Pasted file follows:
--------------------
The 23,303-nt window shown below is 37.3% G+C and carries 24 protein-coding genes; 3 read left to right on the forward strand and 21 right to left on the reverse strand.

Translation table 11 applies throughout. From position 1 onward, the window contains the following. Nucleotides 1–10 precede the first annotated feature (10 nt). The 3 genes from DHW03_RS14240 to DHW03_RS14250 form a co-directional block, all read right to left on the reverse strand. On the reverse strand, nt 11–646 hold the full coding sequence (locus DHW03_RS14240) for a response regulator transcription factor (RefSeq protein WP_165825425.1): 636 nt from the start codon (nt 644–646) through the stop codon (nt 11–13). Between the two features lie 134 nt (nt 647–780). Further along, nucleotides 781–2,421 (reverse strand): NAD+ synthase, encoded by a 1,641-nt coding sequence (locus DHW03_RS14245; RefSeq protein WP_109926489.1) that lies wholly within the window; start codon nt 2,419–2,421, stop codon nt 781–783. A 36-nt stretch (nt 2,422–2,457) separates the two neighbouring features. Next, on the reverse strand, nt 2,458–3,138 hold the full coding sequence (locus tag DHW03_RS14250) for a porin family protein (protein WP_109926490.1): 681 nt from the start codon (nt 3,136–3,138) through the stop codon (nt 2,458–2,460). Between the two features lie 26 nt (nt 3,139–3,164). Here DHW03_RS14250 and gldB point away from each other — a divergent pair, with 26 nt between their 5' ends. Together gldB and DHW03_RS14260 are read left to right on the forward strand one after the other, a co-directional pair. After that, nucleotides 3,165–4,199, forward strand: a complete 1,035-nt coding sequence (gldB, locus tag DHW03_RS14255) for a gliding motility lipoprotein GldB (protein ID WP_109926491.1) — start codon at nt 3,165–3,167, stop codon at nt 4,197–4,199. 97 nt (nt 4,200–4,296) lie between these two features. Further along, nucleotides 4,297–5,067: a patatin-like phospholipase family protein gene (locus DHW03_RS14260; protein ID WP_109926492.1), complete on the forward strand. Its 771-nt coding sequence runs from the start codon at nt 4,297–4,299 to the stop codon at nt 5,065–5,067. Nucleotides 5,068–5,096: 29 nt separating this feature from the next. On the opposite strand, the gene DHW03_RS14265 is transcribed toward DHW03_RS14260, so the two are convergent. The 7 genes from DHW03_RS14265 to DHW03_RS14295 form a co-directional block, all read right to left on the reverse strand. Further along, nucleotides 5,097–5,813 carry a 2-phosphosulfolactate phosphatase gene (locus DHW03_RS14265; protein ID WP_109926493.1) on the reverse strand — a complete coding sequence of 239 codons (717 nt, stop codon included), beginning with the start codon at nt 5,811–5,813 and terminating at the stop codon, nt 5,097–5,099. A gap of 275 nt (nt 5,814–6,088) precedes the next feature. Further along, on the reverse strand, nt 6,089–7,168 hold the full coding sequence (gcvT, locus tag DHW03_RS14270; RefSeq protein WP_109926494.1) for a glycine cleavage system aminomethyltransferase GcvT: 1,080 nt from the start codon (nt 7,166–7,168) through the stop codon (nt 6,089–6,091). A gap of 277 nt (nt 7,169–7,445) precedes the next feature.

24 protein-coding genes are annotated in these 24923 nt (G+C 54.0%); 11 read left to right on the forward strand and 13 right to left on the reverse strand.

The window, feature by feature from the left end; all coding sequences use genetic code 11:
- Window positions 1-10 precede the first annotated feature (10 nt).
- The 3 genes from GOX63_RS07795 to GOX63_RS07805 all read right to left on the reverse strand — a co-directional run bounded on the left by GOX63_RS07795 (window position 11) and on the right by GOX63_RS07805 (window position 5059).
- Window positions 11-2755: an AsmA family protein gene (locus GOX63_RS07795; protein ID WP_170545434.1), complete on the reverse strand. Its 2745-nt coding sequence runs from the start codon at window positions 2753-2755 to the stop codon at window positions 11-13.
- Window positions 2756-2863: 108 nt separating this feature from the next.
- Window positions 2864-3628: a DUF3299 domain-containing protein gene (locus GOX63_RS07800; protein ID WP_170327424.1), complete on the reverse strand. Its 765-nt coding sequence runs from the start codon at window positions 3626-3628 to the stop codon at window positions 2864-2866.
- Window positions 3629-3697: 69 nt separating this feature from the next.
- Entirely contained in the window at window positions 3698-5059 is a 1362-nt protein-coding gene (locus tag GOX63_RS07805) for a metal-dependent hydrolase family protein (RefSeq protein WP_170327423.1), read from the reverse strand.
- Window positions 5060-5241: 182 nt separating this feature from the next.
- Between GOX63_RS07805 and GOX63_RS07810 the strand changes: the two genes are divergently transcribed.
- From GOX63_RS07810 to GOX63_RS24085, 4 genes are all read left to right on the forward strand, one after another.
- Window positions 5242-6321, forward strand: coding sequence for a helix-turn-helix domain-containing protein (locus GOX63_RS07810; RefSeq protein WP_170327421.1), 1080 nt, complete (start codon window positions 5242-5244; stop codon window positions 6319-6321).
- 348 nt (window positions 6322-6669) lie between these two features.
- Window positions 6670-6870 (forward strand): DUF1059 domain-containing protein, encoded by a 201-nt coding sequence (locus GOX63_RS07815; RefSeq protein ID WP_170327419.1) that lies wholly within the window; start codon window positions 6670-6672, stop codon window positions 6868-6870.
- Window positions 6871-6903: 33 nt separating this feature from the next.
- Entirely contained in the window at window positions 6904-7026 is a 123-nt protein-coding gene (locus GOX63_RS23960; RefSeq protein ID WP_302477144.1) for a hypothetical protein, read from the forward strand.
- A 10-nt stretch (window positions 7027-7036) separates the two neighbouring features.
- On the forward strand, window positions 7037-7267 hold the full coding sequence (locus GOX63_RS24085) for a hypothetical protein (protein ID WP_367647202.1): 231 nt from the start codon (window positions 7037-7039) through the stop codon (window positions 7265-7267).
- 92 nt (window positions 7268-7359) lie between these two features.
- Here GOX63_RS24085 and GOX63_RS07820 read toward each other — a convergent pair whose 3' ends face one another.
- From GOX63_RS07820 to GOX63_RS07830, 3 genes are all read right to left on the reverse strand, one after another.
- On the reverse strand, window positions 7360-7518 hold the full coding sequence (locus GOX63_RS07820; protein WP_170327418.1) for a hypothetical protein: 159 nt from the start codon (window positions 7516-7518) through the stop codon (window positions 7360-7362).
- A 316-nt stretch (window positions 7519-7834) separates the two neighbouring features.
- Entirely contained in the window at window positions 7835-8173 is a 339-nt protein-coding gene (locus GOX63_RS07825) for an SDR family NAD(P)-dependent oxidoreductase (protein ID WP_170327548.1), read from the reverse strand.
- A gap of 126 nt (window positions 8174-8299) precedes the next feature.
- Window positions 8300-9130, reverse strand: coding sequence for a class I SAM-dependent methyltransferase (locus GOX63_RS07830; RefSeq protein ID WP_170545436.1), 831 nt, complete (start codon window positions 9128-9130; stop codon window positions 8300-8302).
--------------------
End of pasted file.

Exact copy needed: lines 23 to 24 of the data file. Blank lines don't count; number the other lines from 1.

- Here GOX63_RS24085 and GOX63_RS07820 read toward each other — a convergent pair whose 3' ends face one another.
- From GOX63_RS07820 to GOX63_RS07830, 3 genes are all read right to left on the reverse strand, one after another.